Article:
The tiny red balls around the outside of the rice on California rolls are tobiko (飛び子). Specifically, they have salted roe of flying fish and are known for the plump, crunchy texture. This crunchy texture comes from the skin, which is relatively tough, even compared to other fish eggs. As the roe is made up of small eggs of only 1 to 2 mm, each one bursts as you bite, without leaving the outer skin in your mouth, so you can enjoy a nice texture that you won’t find with any other fish roe. Unlike the orange-colored tobiko sold in stores, natural tobiko has a pale golden color with a sense of transparency. Therefore, some processors have dubbed it “golden caviar”.
The main production areas are Indonesia and Peru, and in small quantities, Taiwan as well. The eggs from Indonesia are smaller than those from Peru. If you don’t like the skin remaining in your mouth then the Indonesian tobiko is recommended. Meanwhile, Peruvian roe has larger eggs and thus the skin is tougher, giving it an excellent firmness.
Freshly harvested flying fish roe gives you not only the satisfying popping texture like bubble wrap, but also a sense of the subtle aroma unique to fish roe. This combined with the saltiness of the sea gives you the same sort of umami found in tarako and ikura. Also, Tobiko sold at stores has even more added flavor. This is used for making hand-rolled sushi at home.
In fact, it is a registered trademark of a seafood processing company called Kanetoku, located in Hyogo prefecture, Japan. It isn’t hard to see that it’s an abbreviated version of the Japanese “Tobiuo no ko”.
Tobiko is rich in nutrients such as the minerals and vitamins potassium, phosphorus, vitamin E, vitamin C and niacin. Also, since it has a natural pigment composition called astaxanthin, which gives tobiko its bright color, it has antioxidative effects and is effective in strengthening the immune system. While Ikura has 272 kcal per 100 g, Tobiko only has 74 kcal per 100 g, adding a health factor to its charm.
What is flying fish?
Flying fish are found in the subtropical to temperate waters of the Pacific Ocean, Indian Ocean, and the Atlantic Ocean. They travel along the surface of the sea and eat zooplankton. Over 50 types of flying fish have been identified around the world. More than 30 of these have been identified in Japan, of which 4 types are used as food. Since the meat is white, low in fat, and has little odor, it is prepared in various ways such as sashimi, minced, grilled with salt, and fried. In Kyushu, flying fish is called “ago,” and it is dehydrated to be used as soup stock, called “dashi” in Japanese. Ago dashi has a refined and refreshing sweetness and a deep flavor, and it is considered to be on the higher-end of dashi stock.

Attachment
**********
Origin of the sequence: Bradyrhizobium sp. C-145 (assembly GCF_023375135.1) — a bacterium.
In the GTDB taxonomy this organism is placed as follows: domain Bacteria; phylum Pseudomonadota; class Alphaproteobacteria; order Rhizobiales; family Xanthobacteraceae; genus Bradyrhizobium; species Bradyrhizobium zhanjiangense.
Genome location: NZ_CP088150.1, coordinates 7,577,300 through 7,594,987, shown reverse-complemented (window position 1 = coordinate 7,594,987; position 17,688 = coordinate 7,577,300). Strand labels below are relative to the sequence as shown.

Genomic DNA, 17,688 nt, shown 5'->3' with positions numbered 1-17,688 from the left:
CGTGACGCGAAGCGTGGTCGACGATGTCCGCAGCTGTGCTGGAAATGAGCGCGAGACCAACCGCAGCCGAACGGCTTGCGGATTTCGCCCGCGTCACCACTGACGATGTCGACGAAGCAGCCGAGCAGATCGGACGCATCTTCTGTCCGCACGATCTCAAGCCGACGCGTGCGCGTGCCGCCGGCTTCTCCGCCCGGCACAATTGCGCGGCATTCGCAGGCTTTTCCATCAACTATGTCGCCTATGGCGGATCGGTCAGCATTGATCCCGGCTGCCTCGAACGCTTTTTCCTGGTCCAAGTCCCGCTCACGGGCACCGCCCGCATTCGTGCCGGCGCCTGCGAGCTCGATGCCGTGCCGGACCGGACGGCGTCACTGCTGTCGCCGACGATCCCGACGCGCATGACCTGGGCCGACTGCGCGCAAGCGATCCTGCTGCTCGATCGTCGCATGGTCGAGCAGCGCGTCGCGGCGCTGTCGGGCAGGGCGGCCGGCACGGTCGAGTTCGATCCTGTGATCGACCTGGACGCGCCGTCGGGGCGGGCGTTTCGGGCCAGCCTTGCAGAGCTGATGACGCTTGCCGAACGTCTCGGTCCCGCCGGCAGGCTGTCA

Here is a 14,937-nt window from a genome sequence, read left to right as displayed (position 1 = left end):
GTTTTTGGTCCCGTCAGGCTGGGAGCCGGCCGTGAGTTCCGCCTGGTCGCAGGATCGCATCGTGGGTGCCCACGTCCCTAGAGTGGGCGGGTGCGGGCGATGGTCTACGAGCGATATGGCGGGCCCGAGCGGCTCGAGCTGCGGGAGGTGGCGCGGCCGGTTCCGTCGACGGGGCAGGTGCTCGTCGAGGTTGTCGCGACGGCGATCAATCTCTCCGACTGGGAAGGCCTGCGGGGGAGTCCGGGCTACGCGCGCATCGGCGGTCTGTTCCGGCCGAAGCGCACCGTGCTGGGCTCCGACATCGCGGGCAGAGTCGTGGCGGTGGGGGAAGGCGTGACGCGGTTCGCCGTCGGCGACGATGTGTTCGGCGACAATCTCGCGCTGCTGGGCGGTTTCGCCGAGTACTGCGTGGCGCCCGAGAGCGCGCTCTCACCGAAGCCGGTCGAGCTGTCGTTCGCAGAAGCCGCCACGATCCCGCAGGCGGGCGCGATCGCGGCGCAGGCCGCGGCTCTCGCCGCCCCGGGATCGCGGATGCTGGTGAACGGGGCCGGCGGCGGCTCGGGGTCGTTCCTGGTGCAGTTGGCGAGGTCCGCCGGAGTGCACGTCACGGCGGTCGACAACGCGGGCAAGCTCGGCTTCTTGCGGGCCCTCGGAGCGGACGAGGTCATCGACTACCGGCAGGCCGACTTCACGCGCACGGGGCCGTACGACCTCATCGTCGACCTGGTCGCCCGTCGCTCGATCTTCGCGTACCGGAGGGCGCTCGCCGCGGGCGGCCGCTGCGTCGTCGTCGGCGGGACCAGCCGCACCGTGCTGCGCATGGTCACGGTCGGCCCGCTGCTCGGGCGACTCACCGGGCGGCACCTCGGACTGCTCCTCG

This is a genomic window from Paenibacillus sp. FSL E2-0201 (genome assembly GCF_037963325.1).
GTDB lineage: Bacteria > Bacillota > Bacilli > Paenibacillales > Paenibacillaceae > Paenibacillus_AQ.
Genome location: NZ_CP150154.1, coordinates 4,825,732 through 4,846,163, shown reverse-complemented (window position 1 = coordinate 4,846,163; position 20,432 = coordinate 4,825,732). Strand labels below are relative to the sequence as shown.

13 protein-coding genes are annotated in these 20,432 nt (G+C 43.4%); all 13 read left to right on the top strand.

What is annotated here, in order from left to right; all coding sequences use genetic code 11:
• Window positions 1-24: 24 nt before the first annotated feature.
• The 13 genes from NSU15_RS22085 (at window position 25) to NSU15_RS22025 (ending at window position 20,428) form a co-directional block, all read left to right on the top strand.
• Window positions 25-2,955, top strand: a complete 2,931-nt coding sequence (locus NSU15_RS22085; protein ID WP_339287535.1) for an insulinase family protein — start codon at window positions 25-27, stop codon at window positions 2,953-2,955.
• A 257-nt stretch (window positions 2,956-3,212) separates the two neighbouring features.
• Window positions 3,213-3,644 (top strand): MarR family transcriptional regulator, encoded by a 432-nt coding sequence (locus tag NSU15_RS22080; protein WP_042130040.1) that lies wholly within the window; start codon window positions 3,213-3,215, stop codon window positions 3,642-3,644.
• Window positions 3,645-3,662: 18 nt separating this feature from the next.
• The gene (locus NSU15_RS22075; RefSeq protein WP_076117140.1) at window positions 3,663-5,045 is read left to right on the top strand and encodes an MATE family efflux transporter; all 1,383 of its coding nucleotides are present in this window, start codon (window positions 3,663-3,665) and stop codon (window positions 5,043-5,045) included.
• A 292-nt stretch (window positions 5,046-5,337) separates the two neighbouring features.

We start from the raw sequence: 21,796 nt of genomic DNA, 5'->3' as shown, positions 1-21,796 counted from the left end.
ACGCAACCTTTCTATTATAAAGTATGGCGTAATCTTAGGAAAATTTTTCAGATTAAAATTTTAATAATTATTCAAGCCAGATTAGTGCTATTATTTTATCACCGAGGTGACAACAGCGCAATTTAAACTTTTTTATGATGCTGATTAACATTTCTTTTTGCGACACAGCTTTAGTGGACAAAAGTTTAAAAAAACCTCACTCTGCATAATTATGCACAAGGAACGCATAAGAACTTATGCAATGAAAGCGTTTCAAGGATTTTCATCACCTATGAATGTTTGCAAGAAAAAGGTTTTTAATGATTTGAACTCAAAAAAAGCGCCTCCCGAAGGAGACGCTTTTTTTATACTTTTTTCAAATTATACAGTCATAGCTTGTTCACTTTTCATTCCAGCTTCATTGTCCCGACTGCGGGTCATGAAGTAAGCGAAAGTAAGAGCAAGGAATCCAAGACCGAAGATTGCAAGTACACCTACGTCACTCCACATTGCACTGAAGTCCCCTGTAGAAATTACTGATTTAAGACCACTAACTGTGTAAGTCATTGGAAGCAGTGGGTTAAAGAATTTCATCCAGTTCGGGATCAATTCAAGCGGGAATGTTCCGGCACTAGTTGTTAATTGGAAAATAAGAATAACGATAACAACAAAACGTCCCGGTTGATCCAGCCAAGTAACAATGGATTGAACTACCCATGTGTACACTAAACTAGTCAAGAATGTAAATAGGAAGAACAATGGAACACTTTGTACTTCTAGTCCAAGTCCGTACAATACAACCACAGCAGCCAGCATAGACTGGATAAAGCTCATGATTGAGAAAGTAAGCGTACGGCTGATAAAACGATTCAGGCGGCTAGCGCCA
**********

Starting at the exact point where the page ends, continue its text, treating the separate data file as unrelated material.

The dorsal side of the flying fish is a vibrant dark blue, and the ventral side is silver The pectoral fin is considerably longer at about 30-40 cm long. It uses it pectoral fins to fly over the water’s surface to escape from its natural enemies, such as tuna Depending on the breed, it can fly an average of 200 m in one go. The larger the species, the longer distance it can fly and the longest can be up to even 600 m. Furthermore, the flying fish has no stomach and its other digestive organs are short and straight, which makes its body lighter and ideal for extended flight.
Flying fish contains a lot of a nutrient called Niacin which can help prevent hangovers. Additionally, it is rich in vitamin E, which works to prevent the oxidation of unsaturated fatty acids in the body, and as such is a good fish for preventing lifestyle-related diseases such as arteriosclerosis and myocardial infarction.